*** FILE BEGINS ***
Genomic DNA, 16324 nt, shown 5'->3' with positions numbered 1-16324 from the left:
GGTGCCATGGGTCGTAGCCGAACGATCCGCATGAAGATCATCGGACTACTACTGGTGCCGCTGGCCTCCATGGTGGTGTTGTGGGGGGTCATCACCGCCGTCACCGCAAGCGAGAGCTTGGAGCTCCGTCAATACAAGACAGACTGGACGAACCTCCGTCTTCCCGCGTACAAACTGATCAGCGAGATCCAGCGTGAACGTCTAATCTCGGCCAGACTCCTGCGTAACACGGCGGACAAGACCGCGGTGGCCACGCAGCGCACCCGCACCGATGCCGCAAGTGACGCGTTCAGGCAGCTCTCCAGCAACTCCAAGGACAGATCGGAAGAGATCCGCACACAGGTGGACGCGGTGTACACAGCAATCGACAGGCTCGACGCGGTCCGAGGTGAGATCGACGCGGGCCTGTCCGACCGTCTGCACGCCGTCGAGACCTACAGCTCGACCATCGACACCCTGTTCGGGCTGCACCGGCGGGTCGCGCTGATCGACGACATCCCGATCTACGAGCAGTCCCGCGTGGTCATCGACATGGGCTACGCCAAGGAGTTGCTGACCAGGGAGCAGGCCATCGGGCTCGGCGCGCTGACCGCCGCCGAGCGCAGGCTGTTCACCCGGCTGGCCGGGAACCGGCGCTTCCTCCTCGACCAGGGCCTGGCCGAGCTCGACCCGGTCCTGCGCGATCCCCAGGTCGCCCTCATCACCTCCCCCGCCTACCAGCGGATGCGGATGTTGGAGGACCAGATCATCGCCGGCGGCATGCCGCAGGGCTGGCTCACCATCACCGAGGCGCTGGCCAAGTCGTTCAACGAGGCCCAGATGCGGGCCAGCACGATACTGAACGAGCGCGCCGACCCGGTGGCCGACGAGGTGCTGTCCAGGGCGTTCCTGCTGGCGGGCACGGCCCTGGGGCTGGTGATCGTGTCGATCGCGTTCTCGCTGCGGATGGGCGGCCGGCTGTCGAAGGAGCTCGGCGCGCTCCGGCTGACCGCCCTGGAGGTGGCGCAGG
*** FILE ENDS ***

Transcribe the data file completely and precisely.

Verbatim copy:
Genomic DNA, 16324 nt, shown 5'->3' with positions numbered 1-16324 from the left:
GGTGCCATGGGTCGTAGCCGAACGATCCGCATGAAGATCATCGGACTACTACTGGTGCCGCTGGCCTCCATGGTGGTGTTGTGGGGGGTCATCACCGCCGTCACCGCAAGCGAGAGCTTGGAGCTCCGTCAATACAAGACAGACTGGACGAACCTCCGTCTTCCCGCGTACAAACTGATCAGCGAGATCCAGCGTGAACGTCTAATCTCGGCCAGACTCCTGCGTAACACGGCGGACAAGACCGCGGTGGCCACGCAGCGCACCCGCACCGATGCCGCAAGTGACGCGTTCAGGCAGCTCTCCAGCAACTCCAAGGACAGATCGGAAGAGATCCGCACACAGGTGGACGCGGTGTACACAGCAATCGACAGGCTCGACGCGGTCCGAGGTGAGATCGACGCGGGCCTGTCCGACCGTCTGCACGCCGTCGAGACCTACAGCTCGACCATCGACACCCTGTTCGGGCTGCACCGGCGGGTCGCGCTGATCGACGACATCCCGATCTACGAGCAGTCCCGCGTGGTCATCGACATGGGCTACGCCAAGGAGTTGCTGACCAGGGAGCAGGCCATCGGGCTCGGCGCGCTGACCGCCGCCGAGCGCAGGCTGTTCACCCGGCTGGCCGGGAACCGGCGCTTCCTCCTCGACCAGGGCCTGGCCGAGCTCGACCCGGTCCTGCGCGATCCCCAGGTCGCCCTCATCACCTCCCCCGCCTACCAGCGGATGCGGATGTTGGAGGACCAGATCATCGCCGGCGGCATGCCGCAGGGCTGGCTCACCATCACCGAGGCGCTGGCCAAGTCGTTCAACGAGGCCCAGATGCGGGCCAGCACGATACTGAACGAGCGCGCCGACCCGGTGGCCGACGAGGTGCTGTCCAGGGCGTTCCTGCTGGCGGGCACGGCCCTGGGGCTGGTGATCGTGTCGATCGCGTTCTCGCTGCGGATGGGCGGCCGGCTGTCGAAGGAGCTCGGCGCGCTCCGGCTGACCGCCCTGGAGGTGGCGCAGG